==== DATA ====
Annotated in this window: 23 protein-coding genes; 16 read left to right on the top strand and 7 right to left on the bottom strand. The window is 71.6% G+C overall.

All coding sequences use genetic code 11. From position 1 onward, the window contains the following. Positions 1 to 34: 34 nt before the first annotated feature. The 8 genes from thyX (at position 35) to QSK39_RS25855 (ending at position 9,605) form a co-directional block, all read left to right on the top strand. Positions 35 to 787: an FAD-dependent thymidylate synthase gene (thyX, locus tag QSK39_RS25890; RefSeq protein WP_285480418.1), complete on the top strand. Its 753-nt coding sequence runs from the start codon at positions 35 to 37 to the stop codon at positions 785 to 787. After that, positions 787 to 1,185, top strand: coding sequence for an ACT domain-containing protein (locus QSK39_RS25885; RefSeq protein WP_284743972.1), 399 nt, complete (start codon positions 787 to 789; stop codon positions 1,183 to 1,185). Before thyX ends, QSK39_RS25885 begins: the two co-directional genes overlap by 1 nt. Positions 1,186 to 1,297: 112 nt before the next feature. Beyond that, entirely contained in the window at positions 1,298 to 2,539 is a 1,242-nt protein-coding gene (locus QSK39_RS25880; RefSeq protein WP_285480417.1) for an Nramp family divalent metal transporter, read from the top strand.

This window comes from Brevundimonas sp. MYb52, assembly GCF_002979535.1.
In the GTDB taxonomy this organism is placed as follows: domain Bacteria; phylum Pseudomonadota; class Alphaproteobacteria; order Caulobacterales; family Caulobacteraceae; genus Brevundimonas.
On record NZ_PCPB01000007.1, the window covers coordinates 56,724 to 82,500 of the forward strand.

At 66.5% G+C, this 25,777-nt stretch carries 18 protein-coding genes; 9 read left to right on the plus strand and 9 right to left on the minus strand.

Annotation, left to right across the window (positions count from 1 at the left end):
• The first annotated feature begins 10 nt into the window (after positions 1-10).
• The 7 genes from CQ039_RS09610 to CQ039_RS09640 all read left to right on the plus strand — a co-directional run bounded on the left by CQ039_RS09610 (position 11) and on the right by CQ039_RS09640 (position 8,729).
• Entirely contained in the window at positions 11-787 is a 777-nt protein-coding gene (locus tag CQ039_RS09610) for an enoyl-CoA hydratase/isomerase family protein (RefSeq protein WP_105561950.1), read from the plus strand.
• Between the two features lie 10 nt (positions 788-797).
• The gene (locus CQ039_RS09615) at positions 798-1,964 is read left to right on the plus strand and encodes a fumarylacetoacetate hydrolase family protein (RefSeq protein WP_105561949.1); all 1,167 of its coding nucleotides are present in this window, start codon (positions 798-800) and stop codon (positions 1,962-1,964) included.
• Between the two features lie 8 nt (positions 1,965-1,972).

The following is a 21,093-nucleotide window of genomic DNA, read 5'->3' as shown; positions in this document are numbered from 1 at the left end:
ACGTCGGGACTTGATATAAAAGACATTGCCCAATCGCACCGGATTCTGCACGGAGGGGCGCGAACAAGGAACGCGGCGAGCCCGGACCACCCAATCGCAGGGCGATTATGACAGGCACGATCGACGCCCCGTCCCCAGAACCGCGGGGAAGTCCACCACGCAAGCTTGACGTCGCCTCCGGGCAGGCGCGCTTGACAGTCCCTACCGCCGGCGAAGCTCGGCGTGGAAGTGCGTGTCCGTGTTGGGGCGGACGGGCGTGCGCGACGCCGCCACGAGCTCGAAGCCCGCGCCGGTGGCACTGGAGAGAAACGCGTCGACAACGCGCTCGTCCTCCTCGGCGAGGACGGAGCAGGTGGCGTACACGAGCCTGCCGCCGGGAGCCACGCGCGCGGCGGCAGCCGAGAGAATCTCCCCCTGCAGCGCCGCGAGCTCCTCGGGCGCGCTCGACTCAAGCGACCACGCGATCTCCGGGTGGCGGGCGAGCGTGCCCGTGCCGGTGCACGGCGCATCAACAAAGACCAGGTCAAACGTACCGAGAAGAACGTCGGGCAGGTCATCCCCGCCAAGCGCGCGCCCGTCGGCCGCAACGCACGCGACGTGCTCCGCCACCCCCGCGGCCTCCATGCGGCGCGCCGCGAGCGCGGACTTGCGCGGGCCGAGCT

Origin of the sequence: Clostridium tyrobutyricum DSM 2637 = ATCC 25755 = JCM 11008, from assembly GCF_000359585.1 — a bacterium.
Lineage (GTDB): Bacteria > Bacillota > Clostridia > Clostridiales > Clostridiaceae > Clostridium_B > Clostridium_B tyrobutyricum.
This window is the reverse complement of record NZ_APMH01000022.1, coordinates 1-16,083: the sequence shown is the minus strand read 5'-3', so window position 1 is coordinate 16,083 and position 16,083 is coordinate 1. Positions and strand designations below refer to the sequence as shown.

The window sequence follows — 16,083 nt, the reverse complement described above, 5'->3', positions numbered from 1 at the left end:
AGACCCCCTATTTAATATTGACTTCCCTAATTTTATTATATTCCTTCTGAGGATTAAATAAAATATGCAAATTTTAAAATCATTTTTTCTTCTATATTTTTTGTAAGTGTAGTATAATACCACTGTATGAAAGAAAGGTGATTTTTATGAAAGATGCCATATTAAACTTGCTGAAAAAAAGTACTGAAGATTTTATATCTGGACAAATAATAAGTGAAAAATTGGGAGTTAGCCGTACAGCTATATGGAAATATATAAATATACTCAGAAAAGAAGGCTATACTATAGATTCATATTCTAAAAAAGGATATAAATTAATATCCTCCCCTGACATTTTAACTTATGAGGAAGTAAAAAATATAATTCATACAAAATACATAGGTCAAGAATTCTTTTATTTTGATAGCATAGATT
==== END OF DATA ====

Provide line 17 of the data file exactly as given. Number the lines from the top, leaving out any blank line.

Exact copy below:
Lineage (GTDB): Bacteria > Bacillota > Clostridia > Clostridiales > Clostridiaceae > Clostridium_B > Clostridium_B tyrobutyricum.